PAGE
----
AI Begins to Infiltrate the Enterprise

Enterprise adoption of AI is slow today, but experts expect it to increase very rapidly. So far, tech giants are leading the charge.

Cynthia Harvey, Freelance Journalist, InformationWeek

January 15, 2018

7 Min Read
<b>Status Report: AI in the Enterprise</b>

Despite a flood of publicity and product announcements related to artificial intelligence, it seems that few enterprises have adopted the technology so far.

Whit Andrews, vice president and distinguished analyst at Gartner, was able to put some hard numbers to the trend. "We are in the very earliest stages of enterprise adoption of artificial intelligence," he said. "Specifically, in our most recent CIO survey from 2017, one in 25 CIOs described themselves as having artificial intelligence in action in their organizations."

The companies farthest along with the technology tend to be technology giants, said Hadley Reynolds, managing director and co-founder of the Cognitive Computing Consortium. These companies are "basing much of their businesses on various kinds of machine learning and deep learning technologies," he said, so they have invested heavily in research and recruiting talent with AI skills.


The vast majority of other companies — those that are not basing their business models on AI today — haven't yet gotten on board.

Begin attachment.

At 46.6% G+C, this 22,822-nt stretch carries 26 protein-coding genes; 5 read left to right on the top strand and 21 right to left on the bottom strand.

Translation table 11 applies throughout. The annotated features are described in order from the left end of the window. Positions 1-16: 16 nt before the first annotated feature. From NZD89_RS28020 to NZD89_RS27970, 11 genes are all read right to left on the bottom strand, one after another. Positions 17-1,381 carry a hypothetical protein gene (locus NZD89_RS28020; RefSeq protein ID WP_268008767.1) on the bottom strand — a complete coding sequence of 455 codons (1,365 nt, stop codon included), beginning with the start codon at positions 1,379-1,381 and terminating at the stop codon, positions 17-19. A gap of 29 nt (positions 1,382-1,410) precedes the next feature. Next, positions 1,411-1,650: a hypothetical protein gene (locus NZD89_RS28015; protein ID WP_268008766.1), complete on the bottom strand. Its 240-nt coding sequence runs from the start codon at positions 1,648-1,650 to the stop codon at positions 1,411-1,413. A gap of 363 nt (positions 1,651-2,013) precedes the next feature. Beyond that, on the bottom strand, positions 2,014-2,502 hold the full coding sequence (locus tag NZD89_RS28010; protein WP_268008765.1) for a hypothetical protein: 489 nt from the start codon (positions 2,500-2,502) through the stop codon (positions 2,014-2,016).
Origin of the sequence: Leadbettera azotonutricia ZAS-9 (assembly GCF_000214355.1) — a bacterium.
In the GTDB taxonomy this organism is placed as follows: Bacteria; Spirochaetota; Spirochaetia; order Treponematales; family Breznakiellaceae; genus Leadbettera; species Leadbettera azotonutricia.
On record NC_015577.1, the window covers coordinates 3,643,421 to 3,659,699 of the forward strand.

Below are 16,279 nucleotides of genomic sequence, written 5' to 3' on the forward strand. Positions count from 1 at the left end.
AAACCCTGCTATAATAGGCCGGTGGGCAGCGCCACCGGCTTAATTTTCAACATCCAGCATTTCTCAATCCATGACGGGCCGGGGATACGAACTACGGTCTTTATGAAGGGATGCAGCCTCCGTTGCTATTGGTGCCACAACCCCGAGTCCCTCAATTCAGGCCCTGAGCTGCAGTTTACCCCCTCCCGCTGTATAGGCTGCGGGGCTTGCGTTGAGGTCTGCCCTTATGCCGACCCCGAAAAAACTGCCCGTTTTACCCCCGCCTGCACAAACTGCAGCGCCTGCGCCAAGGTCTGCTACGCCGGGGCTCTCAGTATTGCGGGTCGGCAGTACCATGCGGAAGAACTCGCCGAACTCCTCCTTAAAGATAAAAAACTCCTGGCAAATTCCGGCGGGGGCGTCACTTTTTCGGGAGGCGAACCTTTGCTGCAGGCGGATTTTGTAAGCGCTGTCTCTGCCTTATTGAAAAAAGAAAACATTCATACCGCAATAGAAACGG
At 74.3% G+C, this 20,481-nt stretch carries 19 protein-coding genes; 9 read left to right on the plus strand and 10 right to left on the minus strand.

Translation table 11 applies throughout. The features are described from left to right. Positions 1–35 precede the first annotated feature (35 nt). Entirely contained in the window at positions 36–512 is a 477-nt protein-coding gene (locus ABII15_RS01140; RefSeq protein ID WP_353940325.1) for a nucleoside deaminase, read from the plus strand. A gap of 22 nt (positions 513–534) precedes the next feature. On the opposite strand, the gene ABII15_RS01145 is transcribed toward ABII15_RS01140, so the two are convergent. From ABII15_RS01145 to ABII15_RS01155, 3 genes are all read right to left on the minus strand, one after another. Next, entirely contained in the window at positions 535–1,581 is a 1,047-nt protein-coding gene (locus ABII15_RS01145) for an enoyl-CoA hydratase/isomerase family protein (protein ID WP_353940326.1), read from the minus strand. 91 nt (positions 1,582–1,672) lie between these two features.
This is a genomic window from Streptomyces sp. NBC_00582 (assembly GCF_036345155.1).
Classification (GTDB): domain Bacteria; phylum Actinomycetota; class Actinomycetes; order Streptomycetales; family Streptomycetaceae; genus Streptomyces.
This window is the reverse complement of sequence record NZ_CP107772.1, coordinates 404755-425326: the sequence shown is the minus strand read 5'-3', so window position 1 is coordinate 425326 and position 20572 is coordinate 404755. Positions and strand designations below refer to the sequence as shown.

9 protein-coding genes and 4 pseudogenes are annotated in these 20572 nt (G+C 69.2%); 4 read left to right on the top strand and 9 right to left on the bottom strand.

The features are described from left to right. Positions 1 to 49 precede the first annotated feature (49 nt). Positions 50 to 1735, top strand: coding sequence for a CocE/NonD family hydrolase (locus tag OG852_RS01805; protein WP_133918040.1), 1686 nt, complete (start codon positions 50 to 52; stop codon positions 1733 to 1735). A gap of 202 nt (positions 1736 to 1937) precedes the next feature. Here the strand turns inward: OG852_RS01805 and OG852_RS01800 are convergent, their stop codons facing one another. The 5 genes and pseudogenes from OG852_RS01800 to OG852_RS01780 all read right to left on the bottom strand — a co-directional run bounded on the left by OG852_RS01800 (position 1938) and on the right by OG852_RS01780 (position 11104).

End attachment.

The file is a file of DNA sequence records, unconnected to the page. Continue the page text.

More enterprises expected to jump in

However, most experts expect enterprise adoption of AI to ramp up quickly. According to Andrews, "Six in 25 are either piloting or have AI in their short-term plans. Five in 25 have it in middle-term plans."


IDC analysts have come to a similar conclusion regarding the AI growth curve. They are forecasting that worldwide revenues for cognitive and AI systems will reach $12.5 billion in 2017, an increase of 59.3% over 2016. And, they expect growth to continue at 54.4% per year through 2020, at which point revenues could top $46 billion.

Experts say that eventually nearly every company will be impacted by AI, but most companies aren't yet sure what AI can do for them or how they can use it. "There’s quite a bit of confusion," said Nick Patience, co-founder and research vice president of software at 451 Research. Most enterprises are in the "very, very, very early stages," he added.

Leading AI use cases

Some of that confusion may be because there are so many potential use cases for AI. Experts pointed to help desk, customer support, recommendation engines, fraud detection, chatbots, image recognition, language processing and market segmentation as some of the possible applications of the technology. Andrews pointed out that AI could even be helpful at tasks like improving graduation rates at universities or reducing recidivism at prisons.

So where should companies begin?